Two weeks ago, all but one of the members of the Thorndike Fire Department quit in the middle of a heated Select Board meeting, leaving the agency a shell of itself and the small community in tumult.
That was then. Things are already changing for the beleaguered department in a good way, according to local officials. There’s even a new fire chief: John Levers, who had been the assistant fire chief for Thorndike until he left the department in June 2018.
“I’ve got to make sure this town has some kind of fire protection,” he said. “And what I’ve been hearing in town is that everyone’s glad the department’s getting a fresh start.”
To him, the fresh start looks like the six new fully trained members who have joined the department since Feb. 20, when 27 firefighters resigned. They have joined Levers and his fiancee, Lauren Carter, a firefighter and emergency medical technician who was the only person not to step down and walk out of that night’s Select Board meeting.
Levers said he and the others have been busy getting the fire house in order, getting paperwork “up to snuff,” taking stock of equipment and rebuilding frayed ties with Thorndike’s mutual aid partner committees.
As that happens, Thorndike officials are drafting an ordinance to ask townspeople to make the department a municipal one rather than an incorporated one. That would give the town more control over it, which local officials said they hope will let them avoid similar turmoil in the future.
Residents will vote on the proposed ordinance at Thorndike’s annual town meeting, scheduled to begin at 9 a.m. Saturday, March 16, at the town office.
“It’s been a learning curve,” Selectman Bob Carter said.
The troubles with the 900-person town’s fire department came to a head in January, when four Waldo County emergency response officials sent a letter to the Select Board that alleged the department’s leadership is unprofessional in ways that endangered the lives of firefighters from other communities.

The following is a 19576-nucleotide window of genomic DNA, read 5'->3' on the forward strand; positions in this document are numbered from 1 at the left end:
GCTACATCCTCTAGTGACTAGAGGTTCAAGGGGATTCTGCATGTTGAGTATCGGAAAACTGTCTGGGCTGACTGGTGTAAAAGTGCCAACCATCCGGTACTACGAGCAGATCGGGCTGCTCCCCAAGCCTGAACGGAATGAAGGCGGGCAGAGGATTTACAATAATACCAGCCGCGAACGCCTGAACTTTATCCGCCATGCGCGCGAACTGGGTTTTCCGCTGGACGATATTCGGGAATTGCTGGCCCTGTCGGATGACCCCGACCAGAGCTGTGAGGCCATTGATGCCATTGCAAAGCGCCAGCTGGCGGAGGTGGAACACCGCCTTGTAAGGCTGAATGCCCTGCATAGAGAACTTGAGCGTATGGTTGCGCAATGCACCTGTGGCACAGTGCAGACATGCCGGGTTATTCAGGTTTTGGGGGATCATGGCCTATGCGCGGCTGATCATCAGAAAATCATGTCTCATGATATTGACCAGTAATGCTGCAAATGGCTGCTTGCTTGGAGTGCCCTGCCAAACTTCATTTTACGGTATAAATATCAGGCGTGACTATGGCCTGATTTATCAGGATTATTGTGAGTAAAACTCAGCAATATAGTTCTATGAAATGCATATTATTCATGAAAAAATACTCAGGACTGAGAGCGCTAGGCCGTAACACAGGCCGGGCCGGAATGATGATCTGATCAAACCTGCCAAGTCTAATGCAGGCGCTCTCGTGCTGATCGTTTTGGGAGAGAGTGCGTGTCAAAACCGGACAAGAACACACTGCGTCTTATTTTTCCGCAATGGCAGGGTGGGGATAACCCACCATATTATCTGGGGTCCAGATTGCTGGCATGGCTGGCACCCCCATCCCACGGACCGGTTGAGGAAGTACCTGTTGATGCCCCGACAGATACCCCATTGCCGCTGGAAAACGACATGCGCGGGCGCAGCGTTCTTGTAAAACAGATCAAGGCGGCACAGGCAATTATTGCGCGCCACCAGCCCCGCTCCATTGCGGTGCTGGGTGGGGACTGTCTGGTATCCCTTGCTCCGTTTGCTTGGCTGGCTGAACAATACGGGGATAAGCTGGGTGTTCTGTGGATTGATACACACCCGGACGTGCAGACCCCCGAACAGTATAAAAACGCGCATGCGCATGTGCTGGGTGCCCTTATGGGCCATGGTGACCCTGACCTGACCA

The letter came as a shock to town officials, Carter said, adding that after receiving it, they knew they had to do something. It detailed safety concerns and leadership problems with George Russell, the town’s 33-year-old former fire chief.
County officials also said that Thorndike’s mutual aid partner communities wanted to dissolve that relationship because of safety concerns.
Russell, who pleaded guilty in 2015 to stealing more than $5,000 from the fire department, had stepped down at that time to the position of assistant fire chief. He paid back the money, served a short jail sentence and had worked to rehabilitate his reputation, he told the BDN in February, denying the county officials’ claims that he was a bad leader without integrity.
“The letter is like a friggin’ stab in the back,” he said then. “It basically humiliated me and destroyed my reputation I’ve been working so hard on for the past five years.”
Still, after the town received it, he stepped down, followed by Fire Chief Bill Isbister. The rest of the fire department told the community they would, too, unless two requests were met. The firefighters wanted the town to reinstate Russell and to release the roughly $85,000 they said was in the department’s truck and replacement fund.
But that didn’t happen, and they did resign. Carter, the selectman, said that he and the other officials disagreed with the former firefighters’ claim that the town did not provide the department with adequate financial support.
“The fire department has always come to us with their budget for the year,” he said. “Anything from toilet paper to turnout gear, we always said yes. We never said no.”
He said that generally he believes that regionalizing fire services makes a lot of sense for small, rural communities like Thorndike, which cannot afford the hundreds of thousands of dollars it costs to purchase new fire trucks and ambulances.
“Which is why Waldo County has a great mutual aid compact,” Levers said.
In terms of the department’s existing equipment, the chief said that in the past two weeks, area fire chiefs have checked it out and found it in good condition. The town has a nearly 30-year pumper truck but it still works well, Levers said.
“We have the equipment. The equipment works,” he said. “Yes, everyone would like a new truck, but why am I going to replace a truck that pumps like it’s brand new?”
In general, he figures the fire department’s future seems hopeful.
“The Sunday night after the Select Board meeting, we had a meeting of all the mutual aid fire chiefs in the area,” Levers said. “The vibe I got from every one of them is that it’s a step in the right direction for Thorndike. We have a long road ahead of us to rebuild, but everyone seems to feel a lot safer when they’re responding to Thorndike now.”